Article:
Raleigh, N.C. — Three people connected to Gov. Beverly Perdue's campaign were indicted Monday on charges stemming from an investigation into her campaign finances.
Trawick Hamilton "Buzzy" Stubbs, Julia Leigh Sitton and Peter Anthony Reichard are charged with obstruction of justice, and Stubbs and Sitton are also charged with certifying false campaign finance reports.
The State Board of Elections fined Perdue's campaign $30,000 last year for not reporting dozens of campaign flights aboard donors' planes during the 2004 and 2008 elections until late 2009.
Wake County District Attorney Colon Willoughby reviewed the information from the elections board's investigation and last fall asked the State Bureau of Investigation to look into the matter further to help him determine whether any criminal charges were warranted.
Perdue has acknowledged that her campaign made mistakes reporting flights, but she has insisted that there was no criminal intent.
"Mr. Willoughby has asked that I not comment on any of this, but I will say that he pointed out one more time that I wasn't involved in any of this," she told WRAL News.
Stubbs, the former law partner of Perdue's late husband and a longtime friend of the governor, provided his private plane for several campaign flights between January 2007 and November 2008, according to the indictment. The trips were valued at $28,000, and he reported them as in-kind donations to the North Carolina Democratic Party instead of to Perdue's campaign.
At the time of the flights, the indictment states, Stubbs had already contributed $4,000 to Perdue's campaign, which is the maximum allowed under state law for a specific election.
Stubbs said he was "saddened" by the charges, noting that he has cooperated with the investigation since the beginning.
"It was never my intent to violate any law, and I intend to plead not guilty," he said in a statement. "I never asked for any favors nor have I received any personal benefit from my support and help advancing Beverly Perdue's campaign for governor."
Reichard, who was finance director for Perdue's 2008 gubernatorial campaign, solicited $32,000 from Morganton businessman Charles Michael Fulenwider, according to the indictment. The money was used to pay Sitton, a former director of the governor's western office, for her work on the campaign between August 2007 and November 2008.
Because Fulenwider had already contributed the maximum to the campaign, the money was funneled through Tryon Capital Ventures LLC, a merchant banking firm in Chapel Hill. Reichard is now managing director of Tryon Capital.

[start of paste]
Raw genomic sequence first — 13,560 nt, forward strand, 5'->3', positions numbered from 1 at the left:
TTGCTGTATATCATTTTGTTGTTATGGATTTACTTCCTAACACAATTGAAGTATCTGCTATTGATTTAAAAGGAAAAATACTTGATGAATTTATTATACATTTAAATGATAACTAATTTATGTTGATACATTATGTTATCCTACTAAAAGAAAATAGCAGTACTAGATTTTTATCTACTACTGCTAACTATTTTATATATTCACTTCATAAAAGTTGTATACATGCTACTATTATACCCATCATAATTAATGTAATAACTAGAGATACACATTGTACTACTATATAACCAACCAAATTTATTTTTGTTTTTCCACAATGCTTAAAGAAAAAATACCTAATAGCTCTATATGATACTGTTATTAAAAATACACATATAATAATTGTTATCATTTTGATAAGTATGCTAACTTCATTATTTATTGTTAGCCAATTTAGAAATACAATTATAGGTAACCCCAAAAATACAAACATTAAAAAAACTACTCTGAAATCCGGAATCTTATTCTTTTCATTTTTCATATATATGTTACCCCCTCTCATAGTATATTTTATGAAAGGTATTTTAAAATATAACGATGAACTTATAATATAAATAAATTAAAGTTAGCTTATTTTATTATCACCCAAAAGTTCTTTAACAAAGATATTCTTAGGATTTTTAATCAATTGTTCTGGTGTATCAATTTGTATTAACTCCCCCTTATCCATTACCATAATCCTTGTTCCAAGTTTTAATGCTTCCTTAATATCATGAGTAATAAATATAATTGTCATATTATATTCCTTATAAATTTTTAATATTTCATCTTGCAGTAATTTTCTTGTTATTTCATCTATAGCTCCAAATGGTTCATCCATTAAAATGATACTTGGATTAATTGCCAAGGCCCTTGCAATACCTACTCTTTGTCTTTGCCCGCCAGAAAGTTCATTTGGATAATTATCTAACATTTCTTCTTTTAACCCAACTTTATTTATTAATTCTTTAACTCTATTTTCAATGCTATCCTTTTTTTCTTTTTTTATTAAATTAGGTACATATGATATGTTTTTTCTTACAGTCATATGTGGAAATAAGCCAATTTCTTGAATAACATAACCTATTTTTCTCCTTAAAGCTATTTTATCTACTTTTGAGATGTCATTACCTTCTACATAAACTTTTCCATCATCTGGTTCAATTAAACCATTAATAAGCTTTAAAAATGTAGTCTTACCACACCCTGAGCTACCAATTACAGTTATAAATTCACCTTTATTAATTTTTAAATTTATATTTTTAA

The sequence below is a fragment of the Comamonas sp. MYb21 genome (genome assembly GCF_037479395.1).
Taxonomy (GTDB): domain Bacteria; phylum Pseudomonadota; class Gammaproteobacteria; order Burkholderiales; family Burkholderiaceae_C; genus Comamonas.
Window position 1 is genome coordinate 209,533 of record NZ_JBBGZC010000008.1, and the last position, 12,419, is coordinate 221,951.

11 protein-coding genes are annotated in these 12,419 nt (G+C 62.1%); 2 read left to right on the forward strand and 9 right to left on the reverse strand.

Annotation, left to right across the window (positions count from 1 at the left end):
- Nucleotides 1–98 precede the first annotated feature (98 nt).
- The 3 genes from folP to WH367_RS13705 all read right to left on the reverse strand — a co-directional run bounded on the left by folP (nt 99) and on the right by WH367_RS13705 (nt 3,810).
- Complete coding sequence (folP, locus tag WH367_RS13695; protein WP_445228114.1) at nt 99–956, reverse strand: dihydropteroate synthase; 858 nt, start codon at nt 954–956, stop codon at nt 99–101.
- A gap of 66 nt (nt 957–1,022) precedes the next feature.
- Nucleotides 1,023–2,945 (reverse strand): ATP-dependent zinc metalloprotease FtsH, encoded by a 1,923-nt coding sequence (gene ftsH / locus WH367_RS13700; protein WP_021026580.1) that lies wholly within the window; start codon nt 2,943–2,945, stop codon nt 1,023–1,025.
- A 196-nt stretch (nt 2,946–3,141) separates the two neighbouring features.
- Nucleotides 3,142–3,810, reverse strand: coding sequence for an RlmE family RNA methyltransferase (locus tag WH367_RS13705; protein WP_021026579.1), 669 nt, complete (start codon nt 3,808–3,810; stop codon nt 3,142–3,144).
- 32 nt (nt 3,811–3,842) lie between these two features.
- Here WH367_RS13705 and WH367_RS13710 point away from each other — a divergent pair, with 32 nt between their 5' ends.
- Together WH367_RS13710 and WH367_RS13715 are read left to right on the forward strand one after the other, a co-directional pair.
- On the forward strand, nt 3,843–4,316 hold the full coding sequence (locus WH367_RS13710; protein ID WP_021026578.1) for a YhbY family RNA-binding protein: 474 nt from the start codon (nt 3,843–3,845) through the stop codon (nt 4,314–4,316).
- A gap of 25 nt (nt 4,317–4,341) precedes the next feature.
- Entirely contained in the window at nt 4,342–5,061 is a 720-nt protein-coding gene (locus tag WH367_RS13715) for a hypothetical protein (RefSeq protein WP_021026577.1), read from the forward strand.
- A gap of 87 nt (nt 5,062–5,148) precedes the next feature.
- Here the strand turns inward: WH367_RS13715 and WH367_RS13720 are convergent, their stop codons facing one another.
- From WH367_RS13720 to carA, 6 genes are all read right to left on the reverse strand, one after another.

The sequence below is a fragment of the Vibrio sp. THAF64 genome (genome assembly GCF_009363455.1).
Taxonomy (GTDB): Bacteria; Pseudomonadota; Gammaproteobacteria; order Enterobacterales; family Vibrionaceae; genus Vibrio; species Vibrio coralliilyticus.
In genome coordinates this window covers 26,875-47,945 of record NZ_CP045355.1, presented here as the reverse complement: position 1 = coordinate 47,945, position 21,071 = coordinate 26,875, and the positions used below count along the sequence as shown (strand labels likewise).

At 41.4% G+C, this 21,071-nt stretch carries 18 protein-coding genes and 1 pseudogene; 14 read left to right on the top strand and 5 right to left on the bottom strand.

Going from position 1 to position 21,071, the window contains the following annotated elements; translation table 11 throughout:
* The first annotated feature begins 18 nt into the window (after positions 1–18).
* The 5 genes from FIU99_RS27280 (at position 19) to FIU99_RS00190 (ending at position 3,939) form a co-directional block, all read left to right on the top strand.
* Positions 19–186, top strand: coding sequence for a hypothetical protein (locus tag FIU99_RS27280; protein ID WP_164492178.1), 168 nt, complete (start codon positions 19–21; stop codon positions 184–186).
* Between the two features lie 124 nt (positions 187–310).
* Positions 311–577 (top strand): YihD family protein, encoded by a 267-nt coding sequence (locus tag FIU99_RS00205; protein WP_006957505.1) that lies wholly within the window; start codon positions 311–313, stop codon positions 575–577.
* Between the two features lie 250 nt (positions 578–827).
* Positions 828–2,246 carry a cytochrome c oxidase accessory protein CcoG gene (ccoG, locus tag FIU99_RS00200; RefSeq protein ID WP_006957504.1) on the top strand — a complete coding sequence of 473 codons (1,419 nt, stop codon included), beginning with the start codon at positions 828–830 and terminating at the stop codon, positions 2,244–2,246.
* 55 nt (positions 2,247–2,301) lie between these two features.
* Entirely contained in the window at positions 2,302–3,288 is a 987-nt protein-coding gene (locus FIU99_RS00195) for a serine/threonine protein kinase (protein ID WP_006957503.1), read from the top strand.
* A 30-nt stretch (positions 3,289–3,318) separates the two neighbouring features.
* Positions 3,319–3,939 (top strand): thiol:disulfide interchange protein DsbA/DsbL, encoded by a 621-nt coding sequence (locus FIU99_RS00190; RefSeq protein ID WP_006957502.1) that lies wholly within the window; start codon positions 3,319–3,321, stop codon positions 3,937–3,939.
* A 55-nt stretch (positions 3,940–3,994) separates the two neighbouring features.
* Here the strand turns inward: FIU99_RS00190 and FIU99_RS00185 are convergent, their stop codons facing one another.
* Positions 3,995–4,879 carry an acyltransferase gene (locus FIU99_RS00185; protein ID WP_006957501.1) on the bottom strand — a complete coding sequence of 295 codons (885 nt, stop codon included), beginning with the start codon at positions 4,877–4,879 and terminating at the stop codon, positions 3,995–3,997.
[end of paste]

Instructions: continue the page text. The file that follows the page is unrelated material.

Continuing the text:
Reichard is prepared to go to trial but will try to negotiate a deal with prosecutors, attorney Hart Miles said.
"He's a guy whose going to stand up and admit the things he did but not admit the things he didn't do," Miles said.
Sitton couldn't be reached Monday for comment.
Fulenwider hasn't been charged in the case, but Willoughby said the investigation could lead to more indictments.
Willoughby said nothing has been brought up in the investigation to implicate Perdue or any other elected official in any wrongdoing.
"The governor's conduct is and was never in question," he said.
Still, political watchdog Joe Sinsheimer said the indictments will hurt Perdue's reputation and her chances at re-election next year.
"Why is it that so many people had to break the law to get the governor elected? Even though the governor wasn't charged, she has yet to answer that question," Sinsheimer said. "She's already weak politically. She's trailing her (likely) Republican opponent for the 2012 election (in polls), and this just weakens her."
North Carolina Republican Party Chairman Robin Hayes called the indictments the latest indication that Perdue hasn't fulfilled her promise to change state government.
"The nature of the indictments against Gov. Perdue’s campaign reminds voters of disgraced Gov. Mike Easley, an era they thought they had moved past," Hayes said in a statement.
Easley pleaded guilty a year ago to certifying a false campaign finance report following a lengthy state and federal investigation. The allegations against him also included improperly reporting campaign flights aboard donors' planes.
Perdue said a year ago that federal investigators also were looking into her campaign finances. It's unclear whether that probe is ongoing.
Monday's indictments aren't the first charges to result from the investigation into the campaign flights.
In February, Robert Lee Caldwell of Morganton, a Perdue political contributor, was charged with obstruction of justice. The indictment alleged that Caldwell secretly paid for a plane to fly Perdue to a campaign stop and had another man report it as an in-kind donation.